The truth of the matter, as far as I can tell, is that just about everyone I know, regardless of their religious outlook or official theological convictions, already trusts science. This trust is not a secular equivalent of the “prosperity gospel,” by which obedient devotion consistently delivers desired outcomes; nobody presumes that a good doctor can amend every physical calamity. Yet if it ever came down to it, if the most precious gift (life) were at stake, we all rush without hesitation to the white-robed priests of science, and we beg them to intercede for us.
To argue, as many progressive Christians do, that the faithful should take the consensus of modern scientists seriously is to effectively preach to the choir, even if conservative Christians are in the audience. They deny science in word only. Conservative Christians may claim to not take the scientific community all that seriously, but when the time of tribulation comes like a thief in the night, their secret allegiances are revealed.
Despite all the rhetoric, the problem with Christians who deny science is not their commitment to their faith; the problem is their dishonesty about that faith. They don’t really need to tone down their convictions; what they need is to witness to those convictions in spirit and in truth. For all their talk of struggling against the waves of culture, they all succumbed to the siren song of science generations ago. What they need is courage to profess their faith from the rooftop, to invest their modern minds in the marketplace of ideas rather than burying them in the ground.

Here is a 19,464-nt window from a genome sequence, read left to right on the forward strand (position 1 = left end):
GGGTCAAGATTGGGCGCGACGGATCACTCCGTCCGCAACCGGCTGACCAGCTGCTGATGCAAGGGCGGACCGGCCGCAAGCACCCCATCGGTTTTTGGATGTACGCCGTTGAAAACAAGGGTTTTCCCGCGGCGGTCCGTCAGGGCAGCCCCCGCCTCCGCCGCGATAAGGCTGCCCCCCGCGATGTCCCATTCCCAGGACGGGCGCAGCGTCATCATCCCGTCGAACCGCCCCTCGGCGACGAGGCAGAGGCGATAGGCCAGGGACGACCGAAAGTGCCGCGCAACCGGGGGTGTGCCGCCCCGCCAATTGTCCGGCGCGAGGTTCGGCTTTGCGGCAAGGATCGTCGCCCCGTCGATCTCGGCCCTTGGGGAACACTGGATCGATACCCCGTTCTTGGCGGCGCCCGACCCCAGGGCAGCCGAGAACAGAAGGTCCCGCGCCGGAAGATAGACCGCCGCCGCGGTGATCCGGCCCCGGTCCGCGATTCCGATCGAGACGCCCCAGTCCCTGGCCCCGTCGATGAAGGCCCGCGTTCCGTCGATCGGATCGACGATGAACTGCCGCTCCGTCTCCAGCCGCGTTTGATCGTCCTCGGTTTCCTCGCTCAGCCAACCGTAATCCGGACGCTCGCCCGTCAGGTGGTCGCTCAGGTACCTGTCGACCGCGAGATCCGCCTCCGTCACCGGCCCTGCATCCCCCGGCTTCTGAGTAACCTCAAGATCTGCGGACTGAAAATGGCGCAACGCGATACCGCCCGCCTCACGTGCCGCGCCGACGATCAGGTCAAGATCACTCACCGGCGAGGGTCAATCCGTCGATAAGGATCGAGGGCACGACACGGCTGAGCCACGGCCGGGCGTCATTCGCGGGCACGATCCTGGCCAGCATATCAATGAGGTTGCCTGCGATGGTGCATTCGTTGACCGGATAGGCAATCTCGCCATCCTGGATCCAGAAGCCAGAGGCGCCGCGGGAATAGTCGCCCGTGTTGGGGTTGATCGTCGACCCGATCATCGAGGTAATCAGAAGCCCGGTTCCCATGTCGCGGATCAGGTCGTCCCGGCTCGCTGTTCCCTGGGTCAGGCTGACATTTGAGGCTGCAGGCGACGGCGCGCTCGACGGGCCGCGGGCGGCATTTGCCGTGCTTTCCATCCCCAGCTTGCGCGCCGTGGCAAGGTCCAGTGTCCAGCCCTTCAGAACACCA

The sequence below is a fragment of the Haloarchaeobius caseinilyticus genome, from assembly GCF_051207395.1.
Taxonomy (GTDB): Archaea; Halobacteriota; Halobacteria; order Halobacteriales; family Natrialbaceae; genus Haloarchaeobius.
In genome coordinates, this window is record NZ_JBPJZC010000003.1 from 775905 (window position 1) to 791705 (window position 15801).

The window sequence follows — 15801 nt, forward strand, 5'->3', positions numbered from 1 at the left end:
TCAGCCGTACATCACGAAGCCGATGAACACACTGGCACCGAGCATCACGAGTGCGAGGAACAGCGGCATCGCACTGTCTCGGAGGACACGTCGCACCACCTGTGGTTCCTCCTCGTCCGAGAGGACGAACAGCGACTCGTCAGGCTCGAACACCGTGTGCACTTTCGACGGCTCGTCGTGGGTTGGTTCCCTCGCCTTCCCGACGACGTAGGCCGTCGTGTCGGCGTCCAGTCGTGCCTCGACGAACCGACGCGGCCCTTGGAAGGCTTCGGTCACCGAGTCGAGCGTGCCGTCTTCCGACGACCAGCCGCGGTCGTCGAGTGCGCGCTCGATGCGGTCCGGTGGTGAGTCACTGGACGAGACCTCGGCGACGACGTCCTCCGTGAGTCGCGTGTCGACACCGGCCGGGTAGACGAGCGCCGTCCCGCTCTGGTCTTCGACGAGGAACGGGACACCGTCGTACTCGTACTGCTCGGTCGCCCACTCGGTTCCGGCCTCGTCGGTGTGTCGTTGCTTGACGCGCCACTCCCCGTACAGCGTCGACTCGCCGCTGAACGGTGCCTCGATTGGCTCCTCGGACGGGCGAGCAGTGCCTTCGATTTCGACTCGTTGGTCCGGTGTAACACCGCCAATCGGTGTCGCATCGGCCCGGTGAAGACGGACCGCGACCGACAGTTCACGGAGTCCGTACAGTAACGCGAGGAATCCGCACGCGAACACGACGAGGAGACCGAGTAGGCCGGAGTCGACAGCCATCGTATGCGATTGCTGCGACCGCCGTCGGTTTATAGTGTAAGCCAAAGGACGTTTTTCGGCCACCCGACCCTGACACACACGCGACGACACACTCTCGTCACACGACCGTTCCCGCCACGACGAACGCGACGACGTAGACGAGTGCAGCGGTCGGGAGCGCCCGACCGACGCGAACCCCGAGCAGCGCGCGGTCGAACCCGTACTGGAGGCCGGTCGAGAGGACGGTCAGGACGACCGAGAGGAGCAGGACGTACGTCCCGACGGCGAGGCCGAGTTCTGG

Those who embrace Christian faith and modern science face many challenging theological questions; that much is clear. A true act of faith given our situation, I think, is to honestly step out into the questions that are begging to be asked, trusting (or at least hoping, like Paul) that this need not be the end, that the God who is “ever ancient, ever new” (to use Augustine’s phrase) will meet us in the uncertainties ahead. Those who make this step of faith for the first time, however hesitant, might be surprised to see how many of us are wandering out here, too.